# CHAPTER 3 - VECTORS AND PROJECTILES Flashcards Preview

## 2018 PHYSICS 10 CONCEPTUAL > CHAPTER 3 - VECTORS AND PROJECTILES > Flashcards

Flashcards in CHAPTER 3 - VECTORS AND PROJECTILES Deck (41)
1
Q

Vectors have both _____ and _____

A

magnitude and direction

2
Q

Describe magnitude and direction.

A

3
Q

What is difference between vector and scalar quantities?

A

Vectors have magnitude and direction, so combining them is tricky. Scalars have magnitude only, so they can be easily added, subtracted, multiplied and divided.

4
Q

Give examples of vector quantities.

A

Velocity, acceleration, and force.

5
Q

Give examples of scalar quantities.

A

mass, time, volume, area.

6
Q

A thrown baseball has has two velocity components. Describe them

A

A vertical component and a horizontal component. The vertical component and the horizontal components are independent, so they do not act on eachother.

7
Q

Discuss the vertical component of a thrown baseball

A

The vertical component is impacted by gravity, so always changing by 10m/s per second. It changes the same as something thrown straight up in the air.

8
Q

Discuss the horizontal component of a thrown baseball.

A

Because we ignore air resistance, we assume that the baseball moves at constant velocity horizontally.

9
Q

For projectiles, how can we think of the horizontal and vertical speeds? (shadows)

A

We can imagine SHADOWS. For Vx, or the horizontal speed, imagine sun above and picture the movement of the shadow of the ball moving on the ground. For Vy, imagine a bright light shining directly behind the motion towards a wall. Now imagine the movement of the shadow of the ball along the wall, that would be the vertical component.

10
Q

If we know the horizontal and vertical component of a thrown baseball, how can we find the initial velocity?

A

Use the PYTHAGOREAN THEOREM v = sqrt (h squared + v squared)

11
Q

Suppose you know the hypotenuse and the measure of an angle, and want to find the side close to the angle, how do you do it? how do you find the close side?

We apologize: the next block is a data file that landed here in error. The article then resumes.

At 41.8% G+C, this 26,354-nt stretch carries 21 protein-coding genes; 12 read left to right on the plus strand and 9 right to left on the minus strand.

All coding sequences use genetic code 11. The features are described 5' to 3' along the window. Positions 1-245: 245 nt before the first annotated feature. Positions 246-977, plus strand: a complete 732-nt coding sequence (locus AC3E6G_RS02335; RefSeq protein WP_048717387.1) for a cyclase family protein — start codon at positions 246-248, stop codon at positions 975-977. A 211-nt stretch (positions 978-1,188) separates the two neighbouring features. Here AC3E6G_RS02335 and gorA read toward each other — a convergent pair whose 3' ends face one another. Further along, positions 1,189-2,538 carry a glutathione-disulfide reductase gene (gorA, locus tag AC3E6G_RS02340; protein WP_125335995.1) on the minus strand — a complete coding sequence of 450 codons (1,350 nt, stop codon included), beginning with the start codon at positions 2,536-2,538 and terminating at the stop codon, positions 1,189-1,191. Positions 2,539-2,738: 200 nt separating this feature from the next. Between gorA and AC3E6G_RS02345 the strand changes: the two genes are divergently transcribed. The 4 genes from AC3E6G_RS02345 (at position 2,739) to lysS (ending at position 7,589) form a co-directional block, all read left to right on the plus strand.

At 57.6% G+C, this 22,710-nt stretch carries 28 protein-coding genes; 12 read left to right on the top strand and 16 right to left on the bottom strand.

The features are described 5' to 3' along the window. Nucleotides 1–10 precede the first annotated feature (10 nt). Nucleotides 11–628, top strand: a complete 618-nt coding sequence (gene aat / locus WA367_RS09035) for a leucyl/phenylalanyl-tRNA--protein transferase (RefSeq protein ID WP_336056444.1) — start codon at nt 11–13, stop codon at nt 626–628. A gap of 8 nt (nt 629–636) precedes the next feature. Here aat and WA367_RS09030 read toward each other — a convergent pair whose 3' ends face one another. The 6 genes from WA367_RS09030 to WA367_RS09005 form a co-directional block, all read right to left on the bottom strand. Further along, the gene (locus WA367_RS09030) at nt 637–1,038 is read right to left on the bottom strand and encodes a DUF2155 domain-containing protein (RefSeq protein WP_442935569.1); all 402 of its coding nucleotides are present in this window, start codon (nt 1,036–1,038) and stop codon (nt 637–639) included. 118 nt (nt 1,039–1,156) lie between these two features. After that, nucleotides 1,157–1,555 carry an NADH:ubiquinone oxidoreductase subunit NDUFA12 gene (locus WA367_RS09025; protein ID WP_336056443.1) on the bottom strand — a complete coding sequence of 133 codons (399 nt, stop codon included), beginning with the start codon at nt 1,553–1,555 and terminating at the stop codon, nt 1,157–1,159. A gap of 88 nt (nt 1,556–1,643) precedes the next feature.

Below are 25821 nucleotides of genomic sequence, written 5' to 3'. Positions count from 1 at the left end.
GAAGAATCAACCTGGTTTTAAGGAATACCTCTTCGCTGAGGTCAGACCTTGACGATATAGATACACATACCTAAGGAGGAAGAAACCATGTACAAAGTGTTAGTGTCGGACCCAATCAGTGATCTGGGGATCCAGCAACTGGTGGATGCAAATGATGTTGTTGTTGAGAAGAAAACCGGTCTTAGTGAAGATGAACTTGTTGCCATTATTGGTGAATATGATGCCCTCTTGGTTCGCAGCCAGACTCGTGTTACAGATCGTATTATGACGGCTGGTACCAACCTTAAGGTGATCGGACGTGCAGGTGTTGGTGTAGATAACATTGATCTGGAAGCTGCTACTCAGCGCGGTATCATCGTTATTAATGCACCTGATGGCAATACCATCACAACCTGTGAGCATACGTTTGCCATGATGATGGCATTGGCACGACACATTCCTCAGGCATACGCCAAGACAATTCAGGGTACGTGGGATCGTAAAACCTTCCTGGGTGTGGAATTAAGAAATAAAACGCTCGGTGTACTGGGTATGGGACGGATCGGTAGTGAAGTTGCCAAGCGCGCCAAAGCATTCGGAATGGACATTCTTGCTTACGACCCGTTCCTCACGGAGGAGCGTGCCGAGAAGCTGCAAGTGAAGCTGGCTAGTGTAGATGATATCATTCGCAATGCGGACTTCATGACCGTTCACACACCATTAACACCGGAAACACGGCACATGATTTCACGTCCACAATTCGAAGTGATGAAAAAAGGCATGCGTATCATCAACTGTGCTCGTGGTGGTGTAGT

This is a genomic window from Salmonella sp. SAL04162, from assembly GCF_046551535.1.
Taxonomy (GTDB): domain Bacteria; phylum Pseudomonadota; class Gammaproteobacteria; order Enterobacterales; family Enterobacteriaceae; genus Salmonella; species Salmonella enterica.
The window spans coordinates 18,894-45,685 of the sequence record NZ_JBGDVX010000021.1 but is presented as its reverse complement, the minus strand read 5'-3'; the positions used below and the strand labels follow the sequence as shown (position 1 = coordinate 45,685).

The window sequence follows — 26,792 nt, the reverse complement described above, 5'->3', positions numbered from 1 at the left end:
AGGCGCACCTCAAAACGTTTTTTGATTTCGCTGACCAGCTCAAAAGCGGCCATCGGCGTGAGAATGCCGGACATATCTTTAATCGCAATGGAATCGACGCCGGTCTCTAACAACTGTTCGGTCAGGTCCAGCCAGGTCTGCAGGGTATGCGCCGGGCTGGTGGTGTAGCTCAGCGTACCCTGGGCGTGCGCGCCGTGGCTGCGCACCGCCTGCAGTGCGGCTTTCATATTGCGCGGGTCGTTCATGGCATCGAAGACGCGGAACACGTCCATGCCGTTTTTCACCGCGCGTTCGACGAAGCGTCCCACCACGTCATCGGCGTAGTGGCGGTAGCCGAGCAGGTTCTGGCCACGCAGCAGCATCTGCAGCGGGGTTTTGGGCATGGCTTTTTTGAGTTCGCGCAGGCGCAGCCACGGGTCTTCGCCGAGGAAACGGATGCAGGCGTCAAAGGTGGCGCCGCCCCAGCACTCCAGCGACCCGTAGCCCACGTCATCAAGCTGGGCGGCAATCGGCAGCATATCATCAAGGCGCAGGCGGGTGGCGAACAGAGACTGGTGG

A

hypotenuse x COS (angle) [cosine finds the close side]

12
Q

Suppose you know the hypotenuse and the measure of an angle, and want to find the side across from the angle, on the opposite side?

A

hypotenuse x SIN (angle) [sin finds opposite side]

13
Q

The vector given is usually the ________ of the triangle.

A

hypotenuse

14
Q

Plane traveling north at 300 km/h hits headwind of 100km/h. What is landspeed? airspeed?

A

landspeed is 200km/h and airspeed is still 300km/h

15
Q

Special triangles?

A

3-4-5 (37-53-90), 1-1- sqrt 2 (45-45-90), 1-sqrt 3- 2 (30-60-90)

16
Q

What are the 3-4-5 right triangle angle measures

A

ABOUT: 37-53-90. across from those sides respectively)

17
Q

what are the angle measures of a 1-1-root 2 triangle?

A

45 -45- 90 across from those sides respectively)

18
Q

what are the angle measures of the 1- sqrt 3- 2 triangle?

A

30- 60- 90 (across from those sides respectively)

19
Q

What are the side lengths of the 37-53-90 triangle?

A

3-4 and 5

20
Q

What are the side lengths of the 45-45-90 triangle?

A

1, 1 and sqrt 2

21
Q

What are the side lengths of the 30-60-90 triangle?

A

1, sqrt 3 and 2

22
Q

A plane traveling north at 300 km/h with no wind: What is landspeed?

A

landspeed is 300km/h and airspeed is still 300km/h

23
Q